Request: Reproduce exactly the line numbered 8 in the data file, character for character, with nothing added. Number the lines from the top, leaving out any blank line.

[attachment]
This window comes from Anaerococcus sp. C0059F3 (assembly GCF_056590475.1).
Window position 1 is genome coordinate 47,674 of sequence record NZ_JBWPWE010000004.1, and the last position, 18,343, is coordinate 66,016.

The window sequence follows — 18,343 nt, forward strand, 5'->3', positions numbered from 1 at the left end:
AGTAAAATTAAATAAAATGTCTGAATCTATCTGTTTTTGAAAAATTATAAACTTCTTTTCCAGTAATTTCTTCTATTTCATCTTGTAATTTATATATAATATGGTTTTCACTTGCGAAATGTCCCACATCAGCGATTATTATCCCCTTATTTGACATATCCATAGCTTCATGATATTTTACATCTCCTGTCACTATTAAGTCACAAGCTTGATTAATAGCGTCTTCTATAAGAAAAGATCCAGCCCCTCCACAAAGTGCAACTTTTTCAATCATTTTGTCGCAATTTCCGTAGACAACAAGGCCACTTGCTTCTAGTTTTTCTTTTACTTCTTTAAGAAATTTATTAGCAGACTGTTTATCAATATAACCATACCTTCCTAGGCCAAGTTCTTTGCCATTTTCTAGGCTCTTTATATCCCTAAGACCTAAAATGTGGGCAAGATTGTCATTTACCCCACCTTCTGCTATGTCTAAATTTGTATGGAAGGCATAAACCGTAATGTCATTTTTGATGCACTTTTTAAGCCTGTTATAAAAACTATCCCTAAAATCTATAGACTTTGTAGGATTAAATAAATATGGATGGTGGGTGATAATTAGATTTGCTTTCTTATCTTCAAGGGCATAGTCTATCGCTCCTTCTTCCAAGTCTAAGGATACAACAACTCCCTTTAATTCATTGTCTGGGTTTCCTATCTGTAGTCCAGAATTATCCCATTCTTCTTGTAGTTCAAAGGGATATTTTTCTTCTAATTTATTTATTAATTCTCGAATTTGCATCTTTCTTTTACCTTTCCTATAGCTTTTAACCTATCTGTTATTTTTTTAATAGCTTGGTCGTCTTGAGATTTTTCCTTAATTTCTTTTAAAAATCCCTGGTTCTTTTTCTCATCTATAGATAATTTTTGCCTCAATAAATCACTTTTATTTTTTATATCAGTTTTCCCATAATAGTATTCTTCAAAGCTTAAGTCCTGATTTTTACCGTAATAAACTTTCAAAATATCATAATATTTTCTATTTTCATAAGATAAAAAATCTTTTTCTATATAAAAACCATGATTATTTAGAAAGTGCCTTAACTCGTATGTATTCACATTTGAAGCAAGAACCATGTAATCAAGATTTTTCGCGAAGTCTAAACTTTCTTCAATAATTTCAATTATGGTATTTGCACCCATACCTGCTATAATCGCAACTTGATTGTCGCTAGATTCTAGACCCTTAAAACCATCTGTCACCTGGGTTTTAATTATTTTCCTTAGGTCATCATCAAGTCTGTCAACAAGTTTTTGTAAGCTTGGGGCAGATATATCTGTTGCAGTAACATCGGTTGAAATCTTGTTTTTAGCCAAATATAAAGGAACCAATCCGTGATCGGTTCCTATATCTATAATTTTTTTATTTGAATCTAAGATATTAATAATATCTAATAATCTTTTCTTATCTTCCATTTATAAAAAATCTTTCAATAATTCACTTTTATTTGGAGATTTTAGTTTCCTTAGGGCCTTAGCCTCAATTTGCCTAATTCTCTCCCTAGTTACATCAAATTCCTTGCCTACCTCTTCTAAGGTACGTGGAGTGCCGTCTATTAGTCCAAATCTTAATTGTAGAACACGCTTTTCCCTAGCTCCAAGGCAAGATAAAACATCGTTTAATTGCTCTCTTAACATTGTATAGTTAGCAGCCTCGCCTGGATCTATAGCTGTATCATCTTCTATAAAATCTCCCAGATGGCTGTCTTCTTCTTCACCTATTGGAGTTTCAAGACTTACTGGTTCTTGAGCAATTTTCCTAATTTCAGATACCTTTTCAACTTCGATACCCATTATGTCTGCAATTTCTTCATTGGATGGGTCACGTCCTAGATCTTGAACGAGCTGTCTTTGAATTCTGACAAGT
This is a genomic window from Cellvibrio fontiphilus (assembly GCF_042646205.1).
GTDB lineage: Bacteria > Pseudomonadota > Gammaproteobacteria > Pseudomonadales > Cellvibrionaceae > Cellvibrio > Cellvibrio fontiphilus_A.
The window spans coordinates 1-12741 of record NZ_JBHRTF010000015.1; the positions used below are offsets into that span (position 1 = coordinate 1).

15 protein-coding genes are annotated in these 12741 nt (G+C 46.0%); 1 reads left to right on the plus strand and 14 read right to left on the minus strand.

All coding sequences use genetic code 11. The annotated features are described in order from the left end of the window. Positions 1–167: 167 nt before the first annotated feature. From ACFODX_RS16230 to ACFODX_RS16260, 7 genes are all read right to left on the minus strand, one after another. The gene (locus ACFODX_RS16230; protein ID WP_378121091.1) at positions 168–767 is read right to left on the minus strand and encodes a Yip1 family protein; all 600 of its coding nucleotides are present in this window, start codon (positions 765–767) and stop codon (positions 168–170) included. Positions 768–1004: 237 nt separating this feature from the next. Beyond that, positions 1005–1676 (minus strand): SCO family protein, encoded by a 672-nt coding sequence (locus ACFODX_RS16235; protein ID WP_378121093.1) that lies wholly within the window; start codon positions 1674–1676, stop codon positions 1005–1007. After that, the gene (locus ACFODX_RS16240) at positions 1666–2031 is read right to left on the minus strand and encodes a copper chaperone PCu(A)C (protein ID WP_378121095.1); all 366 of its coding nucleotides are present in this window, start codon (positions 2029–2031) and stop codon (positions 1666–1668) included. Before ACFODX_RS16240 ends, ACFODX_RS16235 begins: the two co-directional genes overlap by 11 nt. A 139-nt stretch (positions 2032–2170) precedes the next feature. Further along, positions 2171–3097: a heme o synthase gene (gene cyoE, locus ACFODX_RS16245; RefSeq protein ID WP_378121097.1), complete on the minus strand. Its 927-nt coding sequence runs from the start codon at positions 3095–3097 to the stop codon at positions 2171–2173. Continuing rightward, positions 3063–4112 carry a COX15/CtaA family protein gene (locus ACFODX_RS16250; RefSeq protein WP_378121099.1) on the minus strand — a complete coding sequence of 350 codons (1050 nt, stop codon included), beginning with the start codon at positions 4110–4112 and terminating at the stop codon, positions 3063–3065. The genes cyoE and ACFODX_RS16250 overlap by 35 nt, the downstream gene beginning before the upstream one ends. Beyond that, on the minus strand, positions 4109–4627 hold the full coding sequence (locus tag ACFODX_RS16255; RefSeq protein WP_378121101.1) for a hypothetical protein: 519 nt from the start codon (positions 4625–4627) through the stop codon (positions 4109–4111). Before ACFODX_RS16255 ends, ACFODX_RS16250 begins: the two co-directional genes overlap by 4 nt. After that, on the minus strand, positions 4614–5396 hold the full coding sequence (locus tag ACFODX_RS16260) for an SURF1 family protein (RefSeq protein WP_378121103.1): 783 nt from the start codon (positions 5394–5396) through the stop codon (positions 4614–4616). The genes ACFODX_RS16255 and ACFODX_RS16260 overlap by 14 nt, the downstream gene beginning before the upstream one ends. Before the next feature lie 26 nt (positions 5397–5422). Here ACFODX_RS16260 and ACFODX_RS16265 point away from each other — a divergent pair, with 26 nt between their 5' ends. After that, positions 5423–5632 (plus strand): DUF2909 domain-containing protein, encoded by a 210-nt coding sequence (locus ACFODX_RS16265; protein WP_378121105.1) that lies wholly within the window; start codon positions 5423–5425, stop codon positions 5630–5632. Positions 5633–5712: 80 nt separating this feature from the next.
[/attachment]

15 protein-coding genes are annotated in these 12741 nt (G+C 46.0%); 1 reads left to right on the plus strand and 14 read right to left on the minus strand.